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BD and COVID-19 - management advice for clinicians

Suggestions for counselling Behçet’s patients and their families
with questions concerning COVID 19

 

Since March 11, COVID-19 is a pandemic disease. SARS-CoV-2 is the underlying cause of COVID 19. According to a meta-analysis with 46.248 infected patients the most prevalent clinical symptoms of COVID-19 are fever (91 ± 3, 95% CI 86-97%), cough (67 ± 7, 95% CI 59-76%), fatigue (51 ± 0, 95% CI 34-68%) and shortness of breath (30 ± 4, 95% CI 21-40%)1. An estimated 17-30% of patients are asymptomatic2,3.

There is very little evidence on which to base counselling of Behçet’s Disease (BD) patients and their families, but obviously there may be special considerations related either to BD and/or to the immunosuppressive treatment.

We badly need to collect experience with which to develop this site and share information, as these are uncharted waters. Please send us reports, however brief, that we can collate on this website:  e-mail Dorian Haskard at d.haskard@imperial.ac.uk

Disease-independent recommendations are available from WHO4 and ECDC5/CDC6, with further recommendations provided by EULAR7, ERA-EDTA8, the UK and Ireland Vasculitis Society (UKIVAS)9 and specific national societies in the UK10, Germany11´, Austria12 and the Netherlands13.

Here we summarize suggestions for counselling BD patients, with or without immunosuppressive treatment. There may be additional or alternative recommendations from local authorities, depending on the local risk situation.

What follows is for general information only - management responsibility and liability rests with the doctor managing the specific patient.

General aspects

Taking into account the patient’s personal risk factors (eg age, comorbidities, health worker status ± pathogen exposure, long working hours, psychological distress, fatigue, occupational burnout14), degree of community transmission in the area and the individual testing result for SARS-CoV-2, the main aspects of specific counseling are:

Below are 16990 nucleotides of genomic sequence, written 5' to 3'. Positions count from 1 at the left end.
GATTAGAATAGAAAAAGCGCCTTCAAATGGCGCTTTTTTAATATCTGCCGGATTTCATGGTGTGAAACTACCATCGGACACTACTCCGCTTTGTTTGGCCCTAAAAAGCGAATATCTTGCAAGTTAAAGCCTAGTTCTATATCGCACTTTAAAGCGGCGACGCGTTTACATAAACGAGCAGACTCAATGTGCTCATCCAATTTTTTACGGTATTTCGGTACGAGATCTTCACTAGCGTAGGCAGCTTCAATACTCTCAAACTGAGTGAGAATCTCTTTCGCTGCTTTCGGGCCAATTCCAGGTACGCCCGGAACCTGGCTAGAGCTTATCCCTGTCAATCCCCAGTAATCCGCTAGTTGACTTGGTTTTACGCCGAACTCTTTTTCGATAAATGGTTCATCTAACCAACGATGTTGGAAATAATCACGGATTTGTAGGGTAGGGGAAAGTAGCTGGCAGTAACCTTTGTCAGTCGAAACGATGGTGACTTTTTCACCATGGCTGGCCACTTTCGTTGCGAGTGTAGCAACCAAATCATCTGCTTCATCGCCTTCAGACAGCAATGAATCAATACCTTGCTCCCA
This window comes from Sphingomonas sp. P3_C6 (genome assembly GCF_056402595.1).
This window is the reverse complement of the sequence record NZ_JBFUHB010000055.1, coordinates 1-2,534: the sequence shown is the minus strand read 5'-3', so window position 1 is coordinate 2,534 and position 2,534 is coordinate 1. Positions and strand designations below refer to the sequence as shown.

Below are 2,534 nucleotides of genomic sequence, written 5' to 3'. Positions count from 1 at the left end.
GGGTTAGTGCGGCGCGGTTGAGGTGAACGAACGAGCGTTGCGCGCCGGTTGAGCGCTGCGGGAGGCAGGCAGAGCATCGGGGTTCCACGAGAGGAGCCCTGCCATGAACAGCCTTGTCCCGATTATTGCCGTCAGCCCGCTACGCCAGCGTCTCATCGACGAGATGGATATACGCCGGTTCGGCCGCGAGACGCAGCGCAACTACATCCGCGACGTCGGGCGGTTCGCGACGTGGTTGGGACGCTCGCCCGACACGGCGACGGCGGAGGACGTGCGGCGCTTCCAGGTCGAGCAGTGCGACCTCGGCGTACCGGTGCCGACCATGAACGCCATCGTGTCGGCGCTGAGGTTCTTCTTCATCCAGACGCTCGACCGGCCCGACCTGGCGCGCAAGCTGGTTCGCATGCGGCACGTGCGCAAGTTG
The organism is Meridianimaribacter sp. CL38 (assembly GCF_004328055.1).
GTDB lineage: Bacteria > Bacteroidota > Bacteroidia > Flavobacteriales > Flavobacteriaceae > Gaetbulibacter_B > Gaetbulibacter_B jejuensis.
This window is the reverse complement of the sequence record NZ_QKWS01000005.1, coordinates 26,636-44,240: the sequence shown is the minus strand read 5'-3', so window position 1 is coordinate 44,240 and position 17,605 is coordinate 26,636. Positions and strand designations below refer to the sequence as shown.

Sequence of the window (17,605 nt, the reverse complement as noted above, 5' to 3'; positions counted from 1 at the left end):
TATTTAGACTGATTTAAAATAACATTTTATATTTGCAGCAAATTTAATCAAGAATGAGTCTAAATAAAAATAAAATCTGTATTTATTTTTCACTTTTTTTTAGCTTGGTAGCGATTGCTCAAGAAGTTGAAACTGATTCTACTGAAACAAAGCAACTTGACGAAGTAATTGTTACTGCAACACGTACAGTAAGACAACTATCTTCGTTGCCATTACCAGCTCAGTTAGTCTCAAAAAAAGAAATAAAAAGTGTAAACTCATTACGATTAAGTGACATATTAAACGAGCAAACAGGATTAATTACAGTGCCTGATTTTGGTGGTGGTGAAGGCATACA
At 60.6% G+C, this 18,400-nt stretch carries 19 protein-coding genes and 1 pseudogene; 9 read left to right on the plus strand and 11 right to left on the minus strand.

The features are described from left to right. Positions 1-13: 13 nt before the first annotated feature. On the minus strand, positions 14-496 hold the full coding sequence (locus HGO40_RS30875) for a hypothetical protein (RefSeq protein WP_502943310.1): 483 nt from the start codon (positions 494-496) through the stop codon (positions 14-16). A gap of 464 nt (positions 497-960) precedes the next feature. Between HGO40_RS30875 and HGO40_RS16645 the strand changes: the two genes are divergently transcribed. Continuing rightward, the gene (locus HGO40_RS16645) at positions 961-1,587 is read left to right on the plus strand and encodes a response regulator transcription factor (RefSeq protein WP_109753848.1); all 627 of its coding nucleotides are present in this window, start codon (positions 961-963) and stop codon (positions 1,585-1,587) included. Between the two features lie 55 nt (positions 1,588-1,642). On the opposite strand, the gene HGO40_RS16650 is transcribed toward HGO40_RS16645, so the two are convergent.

1.         To keep social distance with physical distance of at least 6 feet / 2 meters and to stay home when you can. Besides, gatherings with 5-10 people or more should be avoided not only in public, but also privately. Reduce contacts with all non-family members to a minimum.

2.         To limit travelling and contact with hospitals, and to ask for telephone consultations instead of physical visits when no urgent need is present. In particular, patients from areas with few cases should avoid travelling to areas with high transmission and/or countries with less developed health systems.

3.         To keep proper hygiene procedures, frequently hand-cleaning for at least 20 seconds with an alcohol-based hand rub (preferred if hands are not visibly soiled) or soap and water. Hand sanitizers should contain at least 60% alcohol. To avoid touching the face, eyes and nose14.

4.         To regularly clean surfaces in living areas that are touched on a regular basis, using alcohol-based disinfectants15. To the extent possible, touching high-touch surfaces in public places should be avoided, like elevator buttons, door handles, handrails, handshaking with people, etc. One can use tissue or sleeves to cover the hand or finger if something must be touched.